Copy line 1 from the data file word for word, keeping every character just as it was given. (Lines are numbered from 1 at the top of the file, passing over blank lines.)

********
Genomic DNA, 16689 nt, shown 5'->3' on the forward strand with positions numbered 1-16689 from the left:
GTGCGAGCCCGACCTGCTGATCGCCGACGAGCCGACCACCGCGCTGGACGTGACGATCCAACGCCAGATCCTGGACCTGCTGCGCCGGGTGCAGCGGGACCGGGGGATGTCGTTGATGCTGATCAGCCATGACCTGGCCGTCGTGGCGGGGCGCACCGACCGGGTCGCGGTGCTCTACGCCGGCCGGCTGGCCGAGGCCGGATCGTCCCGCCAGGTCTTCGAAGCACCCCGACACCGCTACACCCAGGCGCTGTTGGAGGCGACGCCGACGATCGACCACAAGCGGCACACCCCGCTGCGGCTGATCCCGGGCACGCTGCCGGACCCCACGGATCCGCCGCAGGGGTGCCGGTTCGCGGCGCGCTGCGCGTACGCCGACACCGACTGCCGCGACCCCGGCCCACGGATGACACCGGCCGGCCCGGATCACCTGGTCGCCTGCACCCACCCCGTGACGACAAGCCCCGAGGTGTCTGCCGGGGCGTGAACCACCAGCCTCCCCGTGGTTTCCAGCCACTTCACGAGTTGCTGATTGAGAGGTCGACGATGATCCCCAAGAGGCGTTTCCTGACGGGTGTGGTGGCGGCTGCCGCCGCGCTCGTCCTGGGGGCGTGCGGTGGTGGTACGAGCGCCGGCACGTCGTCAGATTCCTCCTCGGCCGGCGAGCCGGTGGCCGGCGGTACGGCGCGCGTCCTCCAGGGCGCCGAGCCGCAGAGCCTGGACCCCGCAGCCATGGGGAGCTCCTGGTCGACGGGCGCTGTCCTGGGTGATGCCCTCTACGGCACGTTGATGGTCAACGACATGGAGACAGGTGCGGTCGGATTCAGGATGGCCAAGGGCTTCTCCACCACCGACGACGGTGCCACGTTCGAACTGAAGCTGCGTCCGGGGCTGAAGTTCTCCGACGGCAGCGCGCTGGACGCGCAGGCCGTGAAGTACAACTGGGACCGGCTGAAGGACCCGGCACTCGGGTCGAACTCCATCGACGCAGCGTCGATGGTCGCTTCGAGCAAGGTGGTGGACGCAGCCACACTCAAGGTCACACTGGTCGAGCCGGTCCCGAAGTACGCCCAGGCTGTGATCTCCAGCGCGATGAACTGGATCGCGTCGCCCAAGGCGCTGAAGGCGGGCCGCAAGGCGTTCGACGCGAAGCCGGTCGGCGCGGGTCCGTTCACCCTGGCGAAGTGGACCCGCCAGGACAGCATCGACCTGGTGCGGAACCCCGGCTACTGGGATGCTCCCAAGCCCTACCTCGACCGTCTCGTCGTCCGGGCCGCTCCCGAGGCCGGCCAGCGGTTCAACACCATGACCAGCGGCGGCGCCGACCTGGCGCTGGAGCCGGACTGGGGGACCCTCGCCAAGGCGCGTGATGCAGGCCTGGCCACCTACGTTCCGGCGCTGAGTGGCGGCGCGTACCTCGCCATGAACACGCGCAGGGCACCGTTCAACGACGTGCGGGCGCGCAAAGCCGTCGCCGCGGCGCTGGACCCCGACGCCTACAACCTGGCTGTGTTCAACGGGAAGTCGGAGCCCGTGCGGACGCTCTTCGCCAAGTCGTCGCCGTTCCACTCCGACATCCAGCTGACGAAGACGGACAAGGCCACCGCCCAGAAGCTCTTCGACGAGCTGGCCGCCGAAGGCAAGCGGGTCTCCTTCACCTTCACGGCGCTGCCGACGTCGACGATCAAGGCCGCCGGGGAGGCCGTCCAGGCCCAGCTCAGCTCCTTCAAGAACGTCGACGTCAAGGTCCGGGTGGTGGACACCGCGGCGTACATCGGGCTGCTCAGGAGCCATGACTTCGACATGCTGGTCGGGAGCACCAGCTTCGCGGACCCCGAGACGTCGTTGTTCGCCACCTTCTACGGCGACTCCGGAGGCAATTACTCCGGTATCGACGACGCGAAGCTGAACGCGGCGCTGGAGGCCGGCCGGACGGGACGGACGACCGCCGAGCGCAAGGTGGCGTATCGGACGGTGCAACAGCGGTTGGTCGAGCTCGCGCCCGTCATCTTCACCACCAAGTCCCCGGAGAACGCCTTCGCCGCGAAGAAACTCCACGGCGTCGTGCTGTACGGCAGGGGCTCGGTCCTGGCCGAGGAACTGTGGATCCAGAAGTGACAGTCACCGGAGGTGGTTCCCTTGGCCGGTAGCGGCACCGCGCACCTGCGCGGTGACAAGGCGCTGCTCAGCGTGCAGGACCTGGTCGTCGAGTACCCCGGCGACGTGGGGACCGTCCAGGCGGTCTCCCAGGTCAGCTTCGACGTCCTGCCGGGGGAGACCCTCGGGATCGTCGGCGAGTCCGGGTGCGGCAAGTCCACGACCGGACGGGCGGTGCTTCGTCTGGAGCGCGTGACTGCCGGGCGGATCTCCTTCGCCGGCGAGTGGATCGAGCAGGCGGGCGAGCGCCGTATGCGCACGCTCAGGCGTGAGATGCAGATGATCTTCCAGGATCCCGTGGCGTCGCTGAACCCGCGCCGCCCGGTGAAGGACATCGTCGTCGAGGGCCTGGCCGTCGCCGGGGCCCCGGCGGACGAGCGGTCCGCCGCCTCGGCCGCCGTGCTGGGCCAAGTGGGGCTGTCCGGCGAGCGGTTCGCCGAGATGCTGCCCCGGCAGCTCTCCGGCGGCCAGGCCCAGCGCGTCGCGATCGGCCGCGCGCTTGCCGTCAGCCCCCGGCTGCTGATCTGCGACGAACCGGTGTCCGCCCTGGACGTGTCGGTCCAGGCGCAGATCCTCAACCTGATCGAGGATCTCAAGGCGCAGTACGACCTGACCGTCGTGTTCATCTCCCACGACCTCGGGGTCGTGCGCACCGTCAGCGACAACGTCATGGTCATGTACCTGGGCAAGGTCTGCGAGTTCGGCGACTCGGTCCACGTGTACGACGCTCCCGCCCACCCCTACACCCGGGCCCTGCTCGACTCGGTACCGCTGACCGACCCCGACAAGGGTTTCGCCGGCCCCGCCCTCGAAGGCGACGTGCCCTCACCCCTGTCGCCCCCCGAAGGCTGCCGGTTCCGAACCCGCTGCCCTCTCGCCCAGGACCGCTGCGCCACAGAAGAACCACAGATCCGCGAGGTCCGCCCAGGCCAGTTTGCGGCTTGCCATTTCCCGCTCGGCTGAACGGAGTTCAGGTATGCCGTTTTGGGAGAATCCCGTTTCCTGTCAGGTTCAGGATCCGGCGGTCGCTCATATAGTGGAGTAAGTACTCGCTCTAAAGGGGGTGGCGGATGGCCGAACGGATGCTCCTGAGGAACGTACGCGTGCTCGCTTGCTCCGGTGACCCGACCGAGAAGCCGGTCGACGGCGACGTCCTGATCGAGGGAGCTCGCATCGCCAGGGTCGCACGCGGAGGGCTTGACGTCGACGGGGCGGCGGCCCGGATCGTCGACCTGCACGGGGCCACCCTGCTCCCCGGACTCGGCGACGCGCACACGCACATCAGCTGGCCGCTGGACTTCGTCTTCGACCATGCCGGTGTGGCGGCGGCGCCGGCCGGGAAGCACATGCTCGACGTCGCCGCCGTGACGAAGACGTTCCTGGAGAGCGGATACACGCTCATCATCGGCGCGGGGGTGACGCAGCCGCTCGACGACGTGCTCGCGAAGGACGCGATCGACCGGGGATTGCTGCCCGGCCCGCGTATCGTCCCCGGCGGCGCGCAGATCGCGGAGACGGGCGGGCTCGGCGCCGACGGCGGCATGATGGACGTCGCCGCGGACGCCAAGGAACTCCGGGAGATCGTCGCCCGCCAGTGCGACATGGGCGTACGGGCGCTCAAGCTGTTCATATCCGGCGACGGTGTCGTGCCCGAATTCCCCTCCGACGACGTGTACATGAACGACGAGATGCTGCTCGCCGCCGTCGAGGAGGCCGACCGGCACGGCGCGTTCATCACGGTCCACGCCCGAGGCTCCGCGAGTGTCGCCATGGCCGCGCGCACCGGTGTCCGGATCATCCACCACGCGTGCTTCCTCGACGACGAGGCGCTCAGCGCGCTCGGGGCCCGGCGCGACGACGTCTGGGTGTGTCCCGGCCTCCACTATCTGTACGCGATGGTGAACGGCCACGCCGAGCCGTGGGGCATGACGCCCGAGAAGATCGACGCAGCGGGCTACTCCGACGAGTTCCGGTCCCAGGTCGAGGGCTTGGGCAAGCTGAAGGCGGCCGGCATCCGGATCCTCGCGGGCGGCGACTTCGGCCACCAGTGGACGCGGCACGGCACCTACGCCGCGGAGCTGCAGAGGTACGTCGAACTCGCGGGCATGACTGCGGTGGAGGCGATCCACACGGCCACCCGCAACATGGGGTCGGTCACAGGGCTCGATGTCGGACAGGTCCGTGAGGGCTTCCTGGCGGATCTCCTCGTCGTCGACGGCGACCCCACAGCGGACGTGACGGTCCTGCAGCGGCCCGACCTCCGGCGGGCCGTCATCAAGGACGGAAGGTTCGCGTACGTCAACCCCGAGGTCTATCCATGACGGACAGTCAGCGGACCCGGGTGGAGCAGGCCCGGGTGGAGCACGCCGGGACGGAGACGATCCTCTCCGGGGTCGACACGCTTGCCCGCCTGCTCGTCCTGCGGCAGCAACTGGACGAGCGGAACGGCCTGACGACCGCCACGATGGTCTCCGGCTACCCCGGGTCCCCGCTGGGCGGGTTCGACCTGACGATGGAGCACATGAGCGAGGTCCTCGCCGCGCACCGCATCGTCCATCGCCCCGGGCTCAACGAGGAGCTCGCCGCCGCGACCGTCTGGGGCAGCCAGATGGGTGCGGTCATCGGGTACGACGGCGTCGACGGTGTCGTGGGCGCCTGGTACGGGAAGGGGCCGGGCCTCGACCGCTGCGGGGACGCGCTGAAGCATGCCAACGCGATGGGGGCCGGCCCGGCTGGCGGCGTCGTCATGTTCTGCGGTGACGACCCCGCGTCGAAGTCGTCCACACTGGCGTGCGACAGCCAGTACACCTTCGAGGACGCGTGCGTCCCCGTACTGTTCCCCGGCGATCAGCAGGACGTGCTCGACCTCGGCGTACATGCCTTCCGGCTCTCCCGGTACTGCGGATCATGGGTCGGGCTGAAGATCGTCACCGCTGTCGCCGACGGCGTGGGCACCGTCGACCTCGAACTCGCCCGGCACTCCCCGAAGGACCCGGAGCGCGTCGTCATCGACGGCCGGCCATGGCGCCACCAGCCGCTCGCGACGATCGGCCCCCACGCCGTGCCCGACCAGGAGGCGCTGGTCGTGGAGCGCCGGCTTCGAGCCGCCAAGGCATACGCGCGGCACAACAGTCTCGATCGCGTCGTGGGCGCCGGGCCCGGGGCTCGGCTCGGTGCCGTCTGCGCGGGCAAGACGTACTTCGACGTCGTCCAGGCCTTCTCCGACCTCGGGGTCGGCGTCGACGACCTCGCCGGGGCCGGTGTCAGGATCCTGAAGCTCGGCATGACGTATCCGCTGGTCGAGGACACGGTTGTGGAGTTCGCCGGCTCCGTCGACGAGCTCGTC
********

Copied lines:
Genomic DNA, 16689 nt, shown 5'->3' on the forward strand with positions numbered 1-16689 from the left: